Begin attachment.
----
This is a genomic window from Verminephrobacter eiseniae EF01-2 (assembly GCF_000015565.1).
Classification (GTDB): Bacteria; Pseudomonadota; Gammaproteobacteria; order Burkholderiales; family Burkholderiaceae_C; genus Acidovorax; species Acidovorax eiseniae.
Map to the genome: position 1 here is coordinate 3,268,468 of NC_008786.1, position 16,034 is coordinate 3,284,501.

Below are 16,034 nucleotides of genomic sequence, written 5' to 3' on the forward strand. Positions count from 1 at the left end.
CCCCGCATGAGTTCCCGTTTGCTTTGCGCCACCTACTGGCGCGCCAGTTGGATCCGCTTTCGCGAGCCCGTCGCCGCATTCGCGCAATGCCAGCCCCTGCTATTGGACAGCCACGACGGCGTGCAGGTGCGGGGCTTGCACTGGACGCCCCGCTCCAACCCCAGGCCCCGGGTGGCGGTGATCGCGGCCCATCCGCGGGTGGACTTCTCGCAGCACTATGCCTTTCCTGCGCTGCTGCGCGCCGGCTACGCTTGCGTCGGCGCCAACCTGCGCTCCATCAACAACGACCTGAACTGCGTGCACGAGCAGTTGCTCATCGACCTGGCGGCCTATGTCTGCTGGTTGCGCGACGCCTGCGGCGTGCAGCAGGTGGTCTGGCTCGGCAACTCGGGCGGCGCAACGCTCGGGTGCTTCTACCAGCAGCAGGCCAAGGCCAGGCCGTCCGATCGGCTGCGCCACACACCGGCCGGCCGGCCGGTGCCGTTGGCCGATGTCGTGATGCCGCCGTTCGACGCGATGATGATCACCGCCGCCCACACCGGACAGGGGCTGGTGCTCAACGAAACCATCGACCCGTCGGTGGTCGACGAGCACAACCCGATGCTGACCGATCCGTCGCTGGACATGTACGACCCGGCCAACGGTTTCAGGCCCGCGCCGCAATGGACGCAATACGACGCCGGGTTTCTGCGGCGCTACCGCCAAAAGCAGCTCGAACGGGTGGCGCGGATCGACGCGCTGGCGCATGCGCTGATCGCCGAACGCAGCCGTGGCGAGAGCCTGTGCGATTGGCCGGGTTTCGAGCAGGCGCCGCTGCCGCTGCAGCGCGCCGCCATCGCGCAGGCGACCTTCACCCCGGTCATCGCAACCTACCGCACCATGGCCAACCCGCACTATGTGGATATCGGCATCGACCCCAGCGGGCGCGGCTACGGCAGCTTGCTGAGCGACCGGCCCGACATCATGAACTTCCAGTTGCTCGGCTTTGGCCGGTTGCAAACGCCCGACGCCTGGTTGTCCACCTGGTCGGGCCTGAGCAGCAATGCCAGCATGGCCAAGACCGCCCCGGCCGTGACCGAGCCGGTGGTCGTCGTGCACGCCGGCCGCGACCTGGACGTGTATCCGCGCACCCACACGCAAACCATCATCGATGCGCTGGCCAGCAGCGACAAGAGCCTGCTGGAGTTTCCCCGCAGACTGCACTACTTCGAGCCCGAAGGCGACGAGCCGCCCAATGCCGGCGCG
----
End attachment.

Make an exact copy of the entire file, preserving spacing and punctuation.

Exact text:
This is a genomic window from Verminephrobacter eiseniae EF01-2 (assembly GCF_000015565.1).
Classification (GTDB): Bacteria; Pseudomonadota; Gammaproteobacteria; order Burkholderiales; family Burkholderiaceae_C; genus Acidovorax; species Acidovorax eiseniae.
Map to the genome: position 1 here is coordinate 3,268,468 of NC_008786.1, position 16,034 is coordinate 3,284,501.

Below are 16,034 nucleotides of genomic sequence, written 5' to 3' on the forward strand. Positions count from 1 at the left end.
CCCCGCATGAGTTCCCGTTTGCTTTGCGCCACCTACTGGCGCGCCAGTTGGATCCGCTTTCGCGAGCCCGTCGCCGCATTCGCGCAATGCCAGCCCCTGCTATTGGACAGCCACGACGGCGTGCAGGTGCGGGGCTTGCACTGGACGCCCCGCTCCAACCCCAGGCCCCGGGTGGCGGTGATCGCGGCCCATCCGCGGGTGGACTTCTCGCAGCACTATGCCTTTCCTGCGCTGCTGCGCGCCGGCTACGCTTGCGTCGGCGCCAACCTGCGCTCCATCAACAACGACCTGAACTGCGTGCACGAGCAGTTGCTCATCGACCTGGCGGCCTATGTCTGCTGGTTGCGCGACGCCTGCGGCGTGCAGCAGGTGGTCTGGCTCGGCAACTCGGGCGGCGCAACGCTCGGGTGCTTCTACCAGCAGCAGGCCAAGGCCAGGCCGTCCGATCGGCTGCGCCACACACCGGCCGGCCGGCCGGTGCCGTTGGCCGATGTCGTGATGCCGCCGTTCGACGCGATGATGATCACCGCCGCCCACACCGGACAGGGGCTGGTGCTCAACGAAACCATCGACCCGTCGGTGGTCGACGAGCACAACCCGATGCTGACCGATCCGTCGCTGGACATGTACGACCCGGCCAACGGTTTCAGGCCCGCGCCGCAATGGACGCAATACGACGCCGGGTTTCTGCGGCGCTACCGCCAAAAGCAGCTCGAACGGGTGGCGCGGATCGACGCGCTGGCGCATGCGCTGATCGCCGAACGCAGCCGTGGCGAGAGCCTGTGCGATTGGCCGGGTTTCGAGCAGGCGCCGCTGCCGCTGCAGCGCGCCGCCATCGCGCAGGCGACCTTCACCCCGGTCATCGCAACCTACCGCACCATGGCCAACCCGCACTATGTGGATATCGGCATCGACCCCAGCGGGCGCGGCTACGGCAGCTTGCTGAGCGACCGGCCCGACATCATGAACTTCCAGTTGCTCGGCTTTGGCCGGTTGCAAACGCCCGACGCCTGGTTGTCCACCTGGTCGGGCCTGAGCAGCAATGCCAGCATGGCCAAGACCGCCCCGGCCGTGACCGAGCCGGTGGTCGTCGTGCACGCCGGCCGCGACCTGGACGTGTATCCGCGCACCCACACGCAAACCATCATCGATGCGCTGGCCAGCAGCGACAAGAGCCTGCTGGAGTTTCCCCGCAGACTGCACTACTTCGAGCCCGAAGGCGACGAGCCGCCCAATGCCGGCGCG